I’m a bit late to the party, but I thought I should perhaps say something about last month’s unanimous U.S. Supreme Court decision to vacate the conviction of former Virginia governor Bob McDonnell, on the grounds that the trial judge had not properly instructed the jury on the meaning and scope of the term “official act” in the relevant anti-bribery statutes. (As readers of this blog are likely aware, I thought that McDonnell’s conviction ought to be affirmed. This is not the first time the U.S. Supreme Court’s views differ from my own, nor will it be the last.) There has already been a spate of helpful commentary on the decision—including a succinct summary of the opinion’s likely impact from the Center for the Advancement of Public Integrity, and an insightful commentary from Daniel Richman and Jennifer Rodgers on the NYU Compliance & Enforcement Blog (a new blog that’s worth following). I’m not sure I have all that much new to add, but let me throw in my two cents.
While it would have been satisfying to see McDonnell get his just desserts, what happens to McDonnell himself is less important that the broader impact of the decision on the enforcement of anti-bribery laws more generally. So what does the Supreme Court’s opinion portend for anti-bribery enforcement in the U.S. going forward? After reading the opinion, my reaction is mixed. On the one hand, the decision rests on fairly narrow grounds, which might well cabin its impact on the mine-run of federal bribery prosecutions. On the other hand, the Court’s opinion both bespeaks an unrealistic view of how senior politicians exert influence over policy, and places undue weight on concerns about chilling (allegedly) desirable conduct.
First, a quick and somewhat simplified recap of the facts of the case as presented on appeal: A Virginia businessman, Jonnie Williams, wanted state medical institutions to run expensive tests on his company’s products. He gave Governor McDonnell $175,000 worth of loans and lavish gifts. In exchange, Governor McDonnell took certain steps to assist Mr. Williams in getting what he wanted. These steps included speaking with subordinates, hosting events, and arranging meetings. One area of factual dispute—and this turns out to be quite important—was the nature of the interaction between Governor McDonnell and his subordinates, in particular whether the governor ever pressured them to take favorable actions on Mr. Williams’ behalf, or whether he merely spoke to them and arranged meetings, without applying additional pressure to take a specific decision.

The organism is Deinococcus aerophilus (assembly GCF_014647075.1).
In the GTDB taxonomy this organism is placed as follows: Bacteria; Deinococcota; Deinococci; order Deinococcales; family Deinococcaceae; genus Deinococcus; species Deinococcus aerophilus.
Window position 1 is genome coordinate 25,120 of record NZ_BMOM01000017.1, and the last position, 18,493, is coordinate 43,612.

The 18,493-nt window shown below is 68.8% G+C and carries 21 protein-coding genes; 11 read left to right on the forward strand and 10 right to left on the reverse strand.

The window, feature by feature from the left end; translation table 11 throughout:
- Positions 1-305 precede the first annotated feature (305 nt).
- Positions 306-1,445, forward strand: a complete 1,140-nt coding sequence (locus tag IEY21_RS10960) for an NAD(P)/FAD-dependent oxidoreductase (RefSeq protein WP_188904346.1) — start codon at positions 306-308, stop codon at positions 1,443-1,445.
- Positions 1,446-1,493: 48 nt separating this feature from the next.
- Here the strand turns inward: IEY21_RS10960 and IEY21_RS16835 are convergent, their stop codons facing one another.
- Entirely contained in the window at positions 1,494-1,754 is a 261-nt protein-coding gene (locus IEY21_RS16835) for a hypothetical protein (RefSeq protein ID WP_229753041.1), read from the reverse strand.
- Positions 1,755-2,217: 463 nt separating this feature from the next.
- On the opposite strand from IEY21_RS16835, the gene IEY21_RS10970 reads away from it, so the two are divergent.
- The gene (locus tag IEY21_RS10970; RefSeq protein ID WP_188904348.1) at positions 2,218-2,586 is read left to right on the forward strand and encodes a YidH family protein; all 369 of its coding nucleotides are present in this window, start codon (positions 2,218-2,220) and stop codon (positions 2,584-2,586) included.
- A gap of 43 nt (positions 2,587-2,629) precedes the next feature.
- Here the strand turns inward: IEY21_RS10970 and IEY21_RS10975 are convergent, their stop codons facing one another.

As for the relevant legal question, again simplifying a bit, the laws under which McDonnell was charged require the government to prove three things: First, that Mr. Williams offered the governor something of value; second, that there was a quid pro quo, in which Governor McDonnell promised to take certain actions in exchange for the benefits that Mr. Williams provided; and third, that the actions that the Governor promised were “official acts.” The first element is uncontested. Importantly, the second element–the existence of a quid pro quo–though hotly contested earlier in the proceedings, was not the issue on appeal. At this stage in the process, the courts are (or at least should be) assuming that there was a quid pro quo. The case therefore came down to the third element: whether the things that McDonnell promised to do for Williams count as “official acts.” Although the jury convicted McDonnell and the Court of Appeals affirmed, the Supreme Court vacated the conviction on the grounds that the trial judge did not properly instruct the jury on the meaning of the term “official act.”